Windows 8 is scheduled to hit the market in October and promises a new era for desktops. Microsoft aims to integrate the PC market with the mobile market by unifying the Metro UI across all platforms. However, Windows has always brought a number of security threats due to its massive popularity. Windows 8 shall be no different and this post gives a sneak preview into the various security layers that a Windows 8 user can rely on.
Secure Boot support
Microsoft has showcased the UEFI (Unified Extensible Firmware Interface) based Secure Boot to replace the traditional BIOS firmware interface. This technology ensures a faster boot-up and protects against low-level rootkits. Such rootkits attack processes before anti-malware programs start so this is a welcome addition. Moreover, validation of the digital signature of boot components prevents against tampering. If the OS detects a rootkit while booting up, it pauses the process and informs the user.
SmartScreen browser filter
Previously seen only in Internet Explorer, this feature detects and prevents malicious downloads. Now it is embedded within the OS itself and is not restricted solely to the browser. So one may use any browser on Windows 8 and download files safely. The layer utilizes a reputation system and scans URLs and files to check for potential threats.
Picture and gesture-based password
This feature challenges regular text-based user logins. The user will be required to choose an image of choice and specify three unique gestures on it to log in. The usefulness and effectiveness of this method remains to be seen, but it is definitely an innovative feature.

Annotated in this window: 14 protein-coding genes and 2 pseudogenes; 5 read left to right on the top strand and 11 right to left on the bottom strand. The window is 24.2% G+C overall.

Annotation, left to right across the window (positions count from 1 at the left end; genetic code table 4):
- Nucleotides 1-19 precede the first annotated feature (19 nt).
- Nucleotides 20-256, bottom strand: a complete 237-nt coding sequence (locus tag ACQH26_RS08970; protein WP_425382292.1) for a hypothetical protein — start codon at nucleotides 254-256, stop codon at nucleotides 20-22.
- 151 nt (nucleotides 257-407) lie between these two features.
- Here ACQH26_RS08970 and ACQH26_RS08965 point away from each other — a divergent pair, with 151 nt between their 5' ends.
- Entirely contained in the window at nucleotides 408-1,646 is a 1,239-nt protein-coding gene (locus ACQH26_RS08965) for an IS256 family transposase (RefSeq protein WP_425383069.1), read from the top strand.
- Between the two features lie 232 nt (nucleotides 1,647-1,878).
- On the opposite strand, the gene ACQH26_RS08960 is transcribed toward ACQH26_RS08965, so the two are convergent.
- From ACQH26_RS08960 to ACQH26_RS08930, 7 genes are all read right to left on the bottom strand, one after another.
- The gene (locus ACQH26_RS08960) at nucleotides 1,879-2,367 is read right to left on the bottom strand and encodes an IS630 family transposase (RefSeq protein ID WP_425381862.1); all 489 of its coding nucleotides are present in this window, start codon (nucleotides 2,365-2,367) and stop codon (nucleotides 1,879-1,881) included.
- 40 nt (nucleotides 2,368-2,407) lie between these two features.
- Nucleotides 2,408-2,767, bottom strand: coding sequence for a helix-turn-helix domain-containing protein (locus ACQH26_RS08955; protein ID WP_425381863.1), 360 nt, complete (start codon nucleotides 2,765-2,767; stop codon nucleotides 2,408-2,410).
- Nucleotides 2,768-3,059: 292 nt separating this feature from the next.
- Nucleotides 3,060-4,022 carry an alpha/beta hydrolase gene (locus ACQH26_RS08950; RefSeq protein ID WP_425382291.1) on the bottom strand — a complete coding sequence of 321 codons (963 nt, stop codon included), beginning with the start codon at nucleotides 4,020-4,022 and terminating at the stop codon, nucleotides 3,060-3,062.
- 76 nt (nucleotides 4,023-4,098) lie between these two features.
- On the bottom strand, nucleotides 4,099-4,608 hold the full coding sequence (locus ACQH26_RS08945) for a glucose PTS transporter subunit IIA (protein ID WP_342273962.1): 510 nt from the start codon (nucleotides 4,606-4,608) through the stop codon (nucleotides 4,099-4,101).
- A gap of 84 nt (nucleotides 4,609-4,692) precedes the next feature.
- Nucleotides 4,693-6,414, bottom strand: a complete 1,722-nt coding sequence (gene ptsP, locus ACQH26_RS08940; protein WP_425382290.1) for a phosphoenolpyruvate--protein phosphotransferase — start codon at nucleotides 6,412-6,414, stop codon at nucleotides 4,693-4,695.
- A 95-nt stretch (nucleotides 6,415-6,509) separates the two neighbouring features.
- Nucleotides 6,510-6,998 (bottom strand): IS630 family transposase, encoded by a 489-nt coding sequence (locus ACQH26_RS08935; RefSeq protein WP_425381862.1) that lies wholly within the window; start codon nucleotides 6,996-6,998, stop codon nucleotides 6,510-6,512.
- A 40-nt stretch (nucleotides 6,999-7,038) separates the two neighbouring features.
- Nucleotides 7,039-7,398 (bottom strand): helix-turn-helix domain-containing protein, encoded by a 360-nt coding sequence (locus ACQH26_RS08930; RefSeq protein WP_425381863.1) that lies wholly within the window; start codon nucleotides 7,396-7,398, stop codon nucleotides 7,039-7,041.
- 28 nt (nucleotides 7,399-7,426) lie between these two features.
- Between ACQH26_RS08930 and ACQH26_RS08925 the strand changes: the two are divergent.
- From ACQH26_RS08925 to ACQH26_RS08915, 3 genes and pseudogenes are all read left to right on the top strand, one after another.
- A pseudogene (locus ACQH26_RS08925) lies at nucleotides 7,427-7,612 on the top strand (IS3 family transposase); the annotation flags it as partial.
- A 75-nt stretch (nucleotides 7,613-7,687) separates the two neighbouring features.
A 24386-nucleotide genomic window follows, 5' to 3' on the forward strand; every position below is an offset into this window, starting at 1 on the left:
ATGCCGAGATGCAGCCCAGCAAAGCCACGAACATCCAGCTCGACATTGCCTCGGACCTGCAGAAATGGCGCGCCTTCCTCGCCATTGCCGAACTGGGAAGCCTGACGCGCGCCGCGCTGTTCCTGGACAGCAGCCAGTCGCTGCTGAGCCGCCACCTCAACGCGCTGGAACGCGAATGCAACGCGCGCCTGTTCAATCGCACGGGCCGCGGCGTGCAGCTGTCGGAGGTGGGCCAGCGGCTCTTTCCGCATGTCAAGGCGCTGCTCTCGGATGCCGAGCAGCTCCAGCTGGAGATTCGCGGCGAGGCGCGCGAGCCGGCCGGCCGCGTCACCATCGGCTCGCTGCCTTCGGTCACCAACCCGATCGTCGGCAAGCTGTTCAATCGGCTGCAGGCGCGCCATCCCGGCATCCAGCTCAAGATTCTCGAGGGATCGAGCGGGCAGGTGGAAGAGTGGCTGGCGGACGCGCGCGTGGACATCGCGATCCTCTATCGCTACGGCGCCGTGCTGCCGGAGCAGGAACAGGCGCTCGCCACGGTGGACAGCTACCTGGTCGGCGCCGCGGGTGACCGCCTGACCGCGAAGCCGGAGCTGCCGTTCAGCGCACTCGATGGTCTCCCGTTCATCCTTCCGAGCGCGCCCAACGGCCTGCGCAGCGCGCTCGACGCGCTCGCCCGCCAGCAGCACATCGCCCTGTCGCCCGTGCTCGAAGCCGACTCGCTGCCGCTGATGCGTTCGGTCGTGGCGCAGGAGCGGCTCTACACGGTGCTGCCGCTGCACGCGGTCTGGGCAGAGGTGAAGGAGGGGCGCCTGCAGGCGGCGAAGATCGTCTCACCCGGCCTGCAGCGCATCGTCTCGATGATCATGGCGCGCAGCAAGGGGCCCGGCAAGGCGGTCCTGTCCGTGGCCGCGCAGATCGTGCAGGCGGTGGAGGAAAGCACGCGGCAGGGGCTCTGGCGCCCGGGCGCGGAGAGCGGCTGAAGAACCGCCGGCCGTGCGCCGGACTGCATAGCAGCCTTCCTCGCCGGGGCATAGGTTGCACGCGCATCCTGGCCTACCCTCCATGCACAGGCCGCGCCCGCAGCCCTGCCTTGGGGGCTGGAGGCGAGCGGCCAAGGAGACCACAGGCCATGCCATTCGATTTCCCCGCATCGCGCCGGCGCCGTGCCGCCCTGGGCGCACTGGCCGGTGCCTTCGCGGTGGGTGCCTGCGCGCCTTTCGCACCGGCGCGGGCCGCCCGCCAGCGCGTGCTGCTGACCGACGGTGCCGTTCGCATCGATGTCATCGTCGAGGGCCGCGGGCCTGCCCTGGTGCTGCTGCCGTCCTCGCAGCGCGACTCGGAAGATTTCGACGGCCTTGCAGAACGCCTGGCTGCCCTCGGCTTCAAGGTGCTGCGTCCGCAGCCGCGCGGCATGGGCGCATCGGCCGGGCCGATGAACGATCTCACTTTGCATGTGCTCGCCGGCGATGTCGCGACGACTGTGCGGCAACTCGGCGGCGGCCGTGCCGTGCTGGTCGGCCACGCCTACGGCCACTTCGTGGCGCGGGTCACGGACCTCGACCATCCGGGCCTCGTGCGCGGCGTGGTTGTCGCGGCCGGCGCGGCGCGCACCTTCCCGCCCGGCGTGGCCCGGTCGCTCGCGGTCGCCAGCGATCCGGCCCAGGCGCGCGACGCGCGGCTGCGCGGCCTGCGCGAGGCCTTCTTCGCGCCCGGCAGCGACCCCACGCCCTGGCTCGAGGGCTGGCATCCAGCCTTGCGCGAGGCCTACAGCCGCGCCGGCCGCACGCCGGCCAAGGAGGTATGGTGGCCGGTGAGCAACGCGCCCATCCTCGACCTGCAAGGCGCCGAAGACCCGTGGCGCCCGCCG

This document reader program primarily reads PDF files. Such files are commonly used as attack vectors so this enhances the base security of the OS. The application will get regular Windows updates so the user need not rely on untrustworthy updates and plug-ins.
Address Space Layout Randomization (ASLR)
Previously seen on Windows Vista, ASLR randomly changes the location of data and code stored in the memory. In Windows 8 the randomization factor is greater. Internet Explorer 10 will also include an ‘Enhanced Protected Mode’ sandbox along with a ‘ForceASLR’ option that randomizes the memory modules of the browser.
In spite of these revamped security features, we understand that users will still need the best system protection software for their machines. Quick Heal provides several additional features that protect users against the latest malware and phishing threats, provide anti-theft measures, ensure parental controls and more.
Moreover, Quick Heal and Microsoft are technology partners so we will share a high degree of interoperability with Windows 8. With all these security features combined, users can rest assured that their security will be in the best hands.